Aside from arts and attractions, my interests include classic Romero zombie films, urban exploration (usually vicariously via Adam the Woo’s YouTube videos) and shopping schadenfreude. Combine those three and you have the fascinating phenomenon of “dead malls”: Google the phrase for dozens of sites devoted to eerie abandoned emporiums, filled with photos of abandoned food courts and shuttered storefronts serving as silent monuments to retail overreach.
Orlando’s International Drive was, until recently, host to one of the finest examples of slow-motion mall extinction: the Festival Bay Mall. The center boasts 140 acres of prime real estate at the north end of the busy tourist corridor, ample free parking and one of Orlando’s nicest movie theaters, along with a lineup of popular blue-collar anchors like Bass Pro Shops and Sheplers Western Wear. But when Festival Bay’s intended 2000 opening was delayed by several years, it was eclipsed in the local market by the Mall at Millenia and Florida Mall and has never managed to fill its leasable space. On my most recent visits, the interior was a wasteland of empty corridors and “We’re Still Open!” construction walls blocking off entire decommissioned wings, with only a discount bookstore and blacklight putt-putt near the cinema still struggling along.
Enter Artegon Orlando, the in-progress project from current property owners Paragon Outlets that aims to transform the floundering Festival Bay into Orlando’s answer to New York City’s Chelsea Market, Pike Place Market in Seattle and Faneuil Hall Marketplace in Boston. The same team that developed the spectacularly successful Prime Outlets (now Simon’s Premium Outlets) is reimagining the nearby mall as an indoor artisan bazaar. Instead of importing famous brands from around the world, it will send visitors home with Orlando-made products and artwork.
The remaining anchors will stay through at least 2025 and will be joined by a redesigned skate park, Revolutions bowling alley, the Berghoff German restaurant and a Toby Keith-branded bar and grill. But everything else about Festival Bay is under the knife, starting with the bay itself, which has been drained for conversion into an 80,000-square-foot entry plaza with valet parking and green event space. Judging by the concept art, the entire complex will have the currently trendy industrial aesthetic, all exposed I-beams, corrugated steel and polished concrete. Inside, the central stores are to be gutted and replaced with cage-like booths, which will be rented to local handcrafting retailers like Misty Wheeler-Belin’s Florida Soap and artists like Robin “R.V.” Van Arsdol, both of whom participated in a recent Artegon open house I attended.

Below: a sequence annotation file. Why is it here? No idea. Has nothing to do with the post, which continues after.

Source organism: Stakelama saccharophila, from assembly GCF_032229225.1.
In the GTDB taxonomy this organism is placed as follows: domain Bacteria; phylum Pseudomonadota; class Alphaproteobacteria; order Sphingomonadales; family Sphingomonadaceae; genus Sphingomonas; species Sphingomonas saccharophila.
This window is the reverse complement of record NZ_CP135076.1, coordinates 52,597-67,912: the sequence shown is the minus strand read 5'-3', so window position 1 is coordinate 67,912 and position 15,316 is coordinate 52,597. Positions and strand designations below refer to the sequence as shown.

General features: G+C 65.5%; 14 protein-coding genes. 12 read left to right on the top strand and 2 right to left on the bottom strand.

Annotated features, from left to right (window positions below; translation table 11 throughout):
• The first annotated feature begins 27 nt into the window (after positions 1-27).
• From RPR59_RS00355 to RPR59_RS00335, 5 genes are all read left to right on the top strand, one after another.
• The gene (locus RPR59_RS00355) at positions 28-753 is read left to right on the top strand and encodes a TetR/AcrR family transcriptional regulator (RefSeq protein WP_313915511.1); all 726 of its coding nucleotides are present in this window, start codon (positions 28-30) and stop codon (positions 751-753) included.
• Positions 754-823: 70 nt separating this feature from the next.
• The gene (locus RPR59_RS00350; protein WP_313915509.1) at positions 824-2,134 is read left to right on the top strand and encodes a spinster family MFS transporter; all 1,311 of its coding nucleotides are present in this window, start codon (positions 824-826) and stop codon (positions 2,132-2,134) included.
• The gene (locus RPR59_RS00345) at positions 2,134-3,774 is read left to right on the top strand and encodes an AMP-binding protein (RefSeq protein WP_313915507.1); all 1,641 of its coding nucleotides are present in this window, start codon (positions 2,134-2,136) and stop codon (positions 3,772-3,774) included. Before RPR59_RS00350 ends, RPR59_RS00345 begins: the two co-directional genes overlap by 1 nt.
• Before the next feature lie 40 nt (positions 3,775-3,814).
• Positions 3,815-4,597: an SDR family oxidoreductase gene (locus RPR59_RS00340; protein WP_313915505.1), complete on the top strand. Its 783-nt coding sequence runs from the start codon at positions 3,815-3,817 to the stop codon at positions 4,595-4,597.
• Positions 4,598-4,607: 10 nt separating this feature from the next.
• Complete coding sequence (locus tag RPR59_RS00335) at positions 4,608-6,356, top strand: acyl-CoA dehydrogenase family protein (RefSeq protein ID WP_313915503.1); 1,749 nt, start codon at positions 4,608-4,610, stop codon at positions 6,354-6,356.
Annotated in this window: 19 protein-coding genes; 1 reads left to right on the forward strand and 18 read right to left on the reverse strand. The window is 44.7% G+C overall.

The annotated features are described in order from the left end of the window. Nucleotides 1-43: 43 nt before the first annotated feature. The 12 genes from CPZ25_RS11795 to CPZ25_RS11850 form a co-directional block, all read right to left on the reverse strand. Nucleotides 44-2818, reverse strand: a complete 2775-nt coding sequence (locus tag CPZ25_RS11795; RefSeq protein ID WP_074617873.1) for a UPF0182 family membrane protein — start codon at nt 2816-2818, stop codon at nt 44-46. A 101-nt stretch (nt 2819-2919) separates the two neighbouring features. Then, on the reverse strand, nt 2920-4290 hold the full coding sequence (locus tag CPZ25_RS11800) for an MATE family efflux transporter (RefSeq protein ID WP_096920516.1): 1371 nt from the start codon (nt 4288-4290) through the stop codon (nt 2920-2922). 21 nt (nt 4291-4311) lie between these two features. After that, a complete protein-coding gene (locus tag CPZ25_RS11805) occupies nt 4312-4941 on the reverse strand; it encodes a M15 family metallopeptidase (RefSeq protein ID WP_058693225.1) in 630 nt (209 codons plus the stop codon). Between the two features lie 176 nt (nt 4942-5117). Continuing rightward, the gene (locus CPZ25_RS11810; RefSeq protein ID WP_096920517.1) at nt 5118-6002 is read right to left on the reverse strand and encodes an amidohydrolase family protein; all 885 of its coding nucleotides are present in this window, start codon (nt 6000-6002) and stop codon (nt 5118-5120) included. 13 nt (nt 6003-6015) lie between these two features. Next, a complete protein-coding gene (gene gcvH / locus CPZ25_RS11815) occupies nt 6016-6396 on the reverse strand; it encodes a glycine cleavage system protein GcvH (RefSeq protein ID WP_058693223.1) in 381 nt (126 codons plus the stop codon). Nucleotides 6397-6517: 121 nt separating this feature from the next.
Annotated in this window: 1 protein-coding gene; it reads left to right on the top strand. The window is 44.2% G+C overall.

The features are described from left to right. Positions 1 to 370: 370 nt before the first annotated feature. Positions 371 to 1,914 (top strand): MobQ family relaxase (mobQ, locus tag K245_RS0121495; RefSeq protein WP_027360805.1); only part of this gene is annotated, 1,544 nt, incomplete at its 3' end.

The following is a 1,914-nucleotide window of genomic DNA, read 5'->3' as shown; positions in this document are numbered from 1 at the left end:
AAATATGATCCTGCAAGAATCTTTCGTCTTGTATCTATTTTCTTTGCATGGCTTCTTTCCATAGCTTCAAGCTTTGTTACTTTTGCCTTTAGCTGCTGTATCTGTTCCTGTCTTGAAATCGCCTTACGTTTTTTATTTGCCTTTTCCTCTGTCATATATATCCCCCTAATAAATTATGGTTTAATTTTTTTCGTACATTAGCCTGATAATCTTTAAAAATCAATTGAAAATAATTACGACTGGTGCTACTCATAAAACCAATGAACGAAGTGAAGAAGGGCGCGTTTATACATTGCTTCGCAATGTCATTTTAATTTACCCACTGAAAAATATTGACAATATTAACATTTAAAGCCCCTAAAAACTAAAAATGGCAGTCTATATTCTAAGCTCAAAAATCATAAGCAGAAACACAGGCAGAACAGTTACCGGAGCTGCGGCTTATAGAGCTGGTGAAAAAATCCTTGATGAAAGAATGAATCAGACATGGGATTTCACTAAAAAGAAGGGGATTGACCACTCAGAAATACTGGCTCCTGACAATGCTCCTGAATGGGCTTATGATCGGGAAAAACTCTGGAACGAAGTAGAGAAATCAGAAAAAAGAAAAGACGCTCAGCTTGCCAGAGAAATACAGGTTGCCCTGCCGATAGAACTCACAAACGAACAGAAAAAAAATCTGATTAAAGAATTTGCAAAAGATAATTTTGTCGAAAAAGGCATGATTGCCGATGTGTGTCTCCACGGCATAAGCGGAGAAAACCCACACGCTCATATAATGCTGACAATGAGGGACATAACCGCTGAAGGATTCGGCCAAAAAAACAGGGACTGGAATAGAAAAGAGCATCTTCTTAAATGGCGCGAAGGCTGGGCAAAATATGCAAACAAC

It’s ambitious, bordering on hubristic, to engineer an environment that purports to compare with an organically evolved institution like Istanbul’s Grand Bazaar, but if anyone has the enthusiasm and expertise to make it happen, it’s Artegon executive vice president Steve Sless. I spoke with Sless after his presentation to potential tenants and was impressed with how passionate he is about the potential benefits for artist-vendors, who will be “the heart” of the project. Just don’t mention the “F word” to him; he insists that the participants will be curated carefully to avoid a flea market feeling. He also says they aren’t attempting to compete with art fairs or galleries, but to “be another vehicle or venue for artists to make money,” adding, “We are here to make money, but not on the backs of the artists.”
So far, all but 50 or so of the 165 booths that will open Oct. 16 in Phase 1 have already been filled; another 100 will become available in Phase 2. Confirmed tenants include jewelers, airbrush artists, skateboard crafters, hot sauce makers and leather workers – even a glassblowing studio. All tenants pay $187 per month, which covers common area maintenance, electricity and security; a $400 standardized signage package for your booth’s facade is also mandatory. Beyond that, retail vendors can pay $1,000 to $2,200 per month, depending on booth location, while artists selling their own work can opt for a commission fee said to be below 30 percent. The complex will operate 10 a.m. to 9 p.m. Monday through Saturday and 11 a.m. to 7 p.m. on Sundays, but marketplace tenants will only be required to open 11 a.m. to 8 p.m. Monday through Saturday.
It remains to be seen whether Artegon can attract the critical mass of foot traffic needed to sustain profitability, especially since the demographics targeted by its anchors seem at odds with the unique artisan offerings inside. But if they can find the right balance of occupants and spend their seven-figure marketing budget wisely, Artegon could turn into a tremendous opportunity for Orlando’s emerging artists and crafty entrepreneurs. For more info, visit artegonorlando.com and register for the free seminar at 7 p.m. on July 29.